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Subject: Re: Female Composers: (was "The Mania for Inclusion")
From: donald kane <[log in to unmask]>
Reply-To:donald kane <[log in to unmask]>
Date:Thu, 8 Feb 2018 15:51:53 -0500

text/plain (119 lines)

Of course "a woman could write music like that": imitative, pleasant, and
conventional.  Would you dare to name the more frequently performed
piano concertos by men that you consider to be inferior?

Why can't we accept what woman do well for it's own inestimable worth
instead of elevating their rare attempts to compete with men, the only
object of which, is to confer some vague sense of "inclusion".  If important
undiscovered women composers exist,  what evidence is there to prove
that their output has been deliberately suppressed?  When women artists
achieve greatness, as they persistently do, in performance, literature,
sculpture, theater, poetry, etc. etc., they get as much adulation as men.
I am sure if a great female composer were to emerge, she would be
It is not impossible; it just hasn't happened yet.

As it does happen, I enjoyed L'AMOUR DE LOIN too;  I am not ready though,
to set
it up there beside PARSIFAL., not even beside LA RONDINE.  One of my
things in all music is the Gershwin PIANO CONCERTO IN F, but I would never
it must then be just as great a work as the Brahms Second Piano Concerto.
I like
it for what it is, not for the company it can't quite keep.


On Thu, Feb 8, 2018 at 2:55 PM, G. Paul Padillo <[log in to unmask]>

> Clara Schumann wrote a number of beautiful works, though she knew “her
> place” so orchestral works are fewer than solo or chamber music pieces.
> Nonetheless, her piano concerto is at least as good as any in the standard
> concerto repertoire and, I dare say, superior than a number that get
> performed with far more frequency.  I remember hearing a recording not
> all that long ago and a listener declaring, “I never knew a woman could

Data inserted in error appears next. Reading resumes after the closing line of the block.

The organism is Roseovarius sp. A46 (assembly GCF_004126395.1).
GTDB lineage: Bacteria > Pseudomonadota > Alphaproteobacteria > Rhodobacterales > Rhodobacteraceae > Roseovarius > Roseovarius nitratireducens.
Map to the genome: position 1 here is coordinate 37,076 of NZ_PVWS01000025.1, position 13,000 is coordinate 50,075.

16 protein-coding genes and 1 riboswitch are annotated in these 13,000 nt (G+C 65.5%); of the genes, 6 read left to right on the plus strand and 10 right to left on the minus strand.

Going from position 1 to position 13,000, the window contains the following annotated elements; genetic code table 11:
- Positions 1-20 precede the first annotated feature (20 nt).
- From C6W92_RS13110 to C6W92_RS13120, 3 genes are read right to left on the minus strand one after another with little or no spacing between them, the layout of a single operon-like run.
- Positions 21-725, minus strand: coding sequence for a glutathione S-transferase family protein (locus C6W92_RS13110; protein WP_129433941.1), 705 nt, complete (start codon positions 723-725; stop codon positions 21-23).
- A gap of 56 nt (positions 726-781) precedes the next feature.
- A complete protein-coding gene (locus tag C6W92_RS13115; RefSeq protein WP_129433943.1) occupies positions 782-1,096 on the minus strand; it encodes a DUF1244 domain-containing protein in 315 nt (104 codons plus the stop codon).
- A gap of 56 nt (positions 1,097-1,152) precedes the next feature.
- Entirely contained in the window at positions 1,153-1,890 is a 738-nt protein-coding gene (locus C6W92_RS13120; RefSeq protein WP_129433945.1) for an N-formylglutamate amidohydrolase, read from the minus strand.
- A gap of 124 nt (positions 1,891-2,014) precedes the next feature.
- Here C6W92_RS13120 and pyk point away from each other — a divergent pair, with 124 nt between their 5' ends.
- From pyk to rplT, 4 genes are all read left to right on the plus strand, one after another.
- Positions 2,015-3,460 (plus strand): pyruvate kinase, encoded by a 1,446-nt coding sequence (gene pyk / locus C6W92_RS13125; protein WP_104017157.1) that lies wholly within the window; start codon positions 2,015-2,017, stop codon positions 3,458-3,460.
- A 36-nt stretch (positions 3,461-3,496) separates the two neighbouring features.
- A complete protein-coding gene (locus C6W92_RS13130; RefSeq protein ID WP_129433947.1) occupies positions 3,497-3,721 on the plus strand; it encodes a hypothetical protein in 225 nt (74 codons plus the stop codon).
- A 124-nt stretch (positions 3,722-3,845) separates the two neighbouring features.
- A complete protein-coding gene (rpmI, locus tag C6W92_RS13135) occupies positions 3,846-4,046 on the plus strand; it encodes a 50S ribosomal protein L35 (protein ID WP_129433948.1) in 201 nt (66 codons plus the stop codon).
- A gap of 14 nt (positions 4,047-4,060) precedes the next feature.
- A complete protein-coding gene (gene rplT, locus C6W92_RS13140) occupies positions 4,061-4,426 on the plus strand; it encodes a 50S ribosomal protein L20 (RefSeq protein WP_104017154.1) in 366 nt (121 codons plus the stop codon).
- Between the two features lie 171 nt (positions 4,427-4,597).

> write music like that,” a commentary I found both hilariously ignorant . .
> .
> and vile.  Of course, Frau Schumann was neither really a “woman” at 13
> when she wrote this impressive, virtuoso work, nor was she Frau
> Schumann yet.  One can only imagine what, if given the time to develop
> her own skills how far she could have gone.
> Fanny Mendelssohn was considerably prolific and some of her orchestral
> and choral works certainly should be better known.  I’m an enormous fan
> of her oratorio, Bildern der Bibel, in which she reaches waaaaaay back and
> evokes, and pays enormous homage to, the cantatas and passions of Bach.
> Many of the symphonic works of Amy Beach are certainly impressive
> enough, and along with a number of other women composers, are unduly
> neglected by most orchestras, rarely getting any playtime.  Here is her
> Symphony in E Minor “The Gaelic.”
> Of contemporary composers, Kaija Saariaho “became famous,” recently by
> being only the second female composer to have a work, L’Amor Loin,
> performed by the Metropolitan Opera, and presented live in HD.  While it is
> a beautiful, work and has been performed around the globe, Saariaho has
> been famous outside of the U.S. for a while, an impressive body of work.  A
> few brave U.S. orchestras have programmed her works, among them the
> Boston Symphony.  Here is her “Circle Map” from 2002.  It won’t be to all
> likings, but I find it fascinating and beautifully haunting.
> Then there’s the strange case of Hildegard von Bingen, who, practically
> invented
> invented music (someone will take that literally and argue against it,
> I’m 'sure).  Her Ordo Virtutum from 1151 predates other morality plays
> by 'over a century and is still performed today.'
> This is but a smattering of works by women who – dare I say it? – had
> they been men would be far greater known than they are.  Additionally, peo
> people generally want something "familiar" not "new."  This is as true in
> pop
> popular music as it is in the classical world.  How many of us have been
> at a p
> a popular music event when the crowd leaves disappointed because the ban
> band played mostly new music when 90% only wanted to hear the songs the
> they already knew?
> Here's looking forward to a period when great and challenging music by m
> more women can be heard and to a time when the composer's gender n
> needn't even be a topic of discussion.
> p.
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